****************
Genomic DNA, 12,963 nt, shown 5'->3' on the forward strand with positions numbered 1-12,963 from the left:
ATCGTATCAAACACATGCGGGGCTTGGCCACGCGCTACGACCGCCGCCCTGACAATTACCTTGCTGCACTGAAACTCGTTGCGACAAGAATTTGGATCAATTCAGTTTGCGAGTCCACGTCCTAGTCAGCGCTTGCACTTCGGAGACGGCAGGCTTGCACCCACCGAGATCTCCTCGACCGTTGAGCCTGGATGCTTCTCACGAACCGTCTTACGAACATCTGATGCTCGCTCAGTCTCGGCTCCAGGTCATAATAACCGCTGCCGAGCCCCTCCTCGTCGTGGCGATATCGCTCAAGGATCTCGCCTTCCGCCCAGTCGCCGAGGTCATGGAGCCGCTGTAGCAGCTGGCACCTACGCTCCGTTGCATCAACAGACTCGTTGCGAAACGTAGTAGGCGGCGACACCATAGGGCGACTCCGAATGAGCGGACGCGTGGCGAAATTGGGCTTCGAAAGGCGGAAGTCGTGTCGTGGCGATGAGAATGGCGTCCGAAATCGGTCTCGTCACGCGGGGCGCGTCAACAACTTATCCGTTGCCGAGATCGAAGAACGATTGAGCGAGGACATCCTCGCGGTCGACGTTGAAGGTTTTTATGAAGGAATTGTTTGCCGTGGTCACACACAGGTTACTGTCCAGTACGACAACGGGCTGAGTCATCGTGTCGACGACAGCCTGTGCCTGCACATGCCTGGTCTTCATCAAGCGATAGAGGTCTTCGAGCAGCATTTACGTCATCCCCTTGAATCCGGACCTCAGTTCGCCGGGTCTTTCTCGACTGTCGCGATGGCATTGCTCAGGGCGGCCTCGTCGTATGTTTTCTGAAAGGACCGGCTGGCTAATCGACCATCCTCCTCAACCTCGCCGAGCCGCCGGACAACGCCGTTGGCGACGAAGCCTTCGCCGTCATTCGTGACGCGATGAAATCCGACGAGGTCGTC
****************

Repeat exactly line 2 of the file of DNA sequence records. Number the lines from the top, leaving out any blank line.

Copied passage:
ATCGTATCAAACACATGCGGGGCTTGGCCACGCGCTACGACCGCCGCCCTGACAATTACCTTGCTGCACTGAAACTCGTTGCGACAAGAATTTGGATCAATTCAGTTTGCGAGTCCACGTCCTAGTCAGCGCTTGCACTTCGGAGACGGCAGGCTTGCACCCACCGAGATCTCCTCGACCGTTGAGCCTGGATGCTTCTCACGAACCGTCTTACGAACATCTGATGCTCGCTCAGTCTCGGCTCCAGGTCATAATAACCGCTGCCGAGCCCCTCCTCGTCGTGGCGATATCGCTCAAGGATCTCGCCTTCCGCCCAGTCGCCGAGGTCATGGAGCCGCTGTAGCAGCTGGCACCTACGCTCCGTTGCATCAACAGACTCGTTGCGAAACGTAGTAGGCGGCGACACCATAGGGCGACTCCGAATGAGCGGACGCGTGGCGAAATTGGGCTTCGAAAGGCGGAAGTCGTGTCGTGGCGATGAGAATGGCGTCCGAAATCGGTCTCGTCACGCGGGGCGCGTCAACAACTTATCCGTTGCCGAGATCGAAGAACGATTGAGCGAGGACATCCTCGCGGTCGACGTTGAAGGTTTTTATGAAGGAATTGTTTGCCGTGGTCACACACAGGTTACTGTCCAGTACGACAACGGGCTGAGTCATCGTGTCGACGACAGCCTGTGCCTGCACATGCCTGGTCTTCATCAAGCGATAGAGGTCTTCGAGCAGCATTTACGTCATCCCCTTGAATCCGGACCTCAGTTCGCCGGGTCTTTCTCGACTGTCGCGATGGCATTGCTCAGGGCGGCCTCGTCGTATGTTTTCTGAAAGGACCGGCTGGCTAATCGACCATCCTCCTCAACCTCGCCGAGCCGCCGGACAACGCCGTTGGCGACGAAGCCTTCGCCGTCATTCGTGACGCGATGAAATCCGACGAGGTCGTC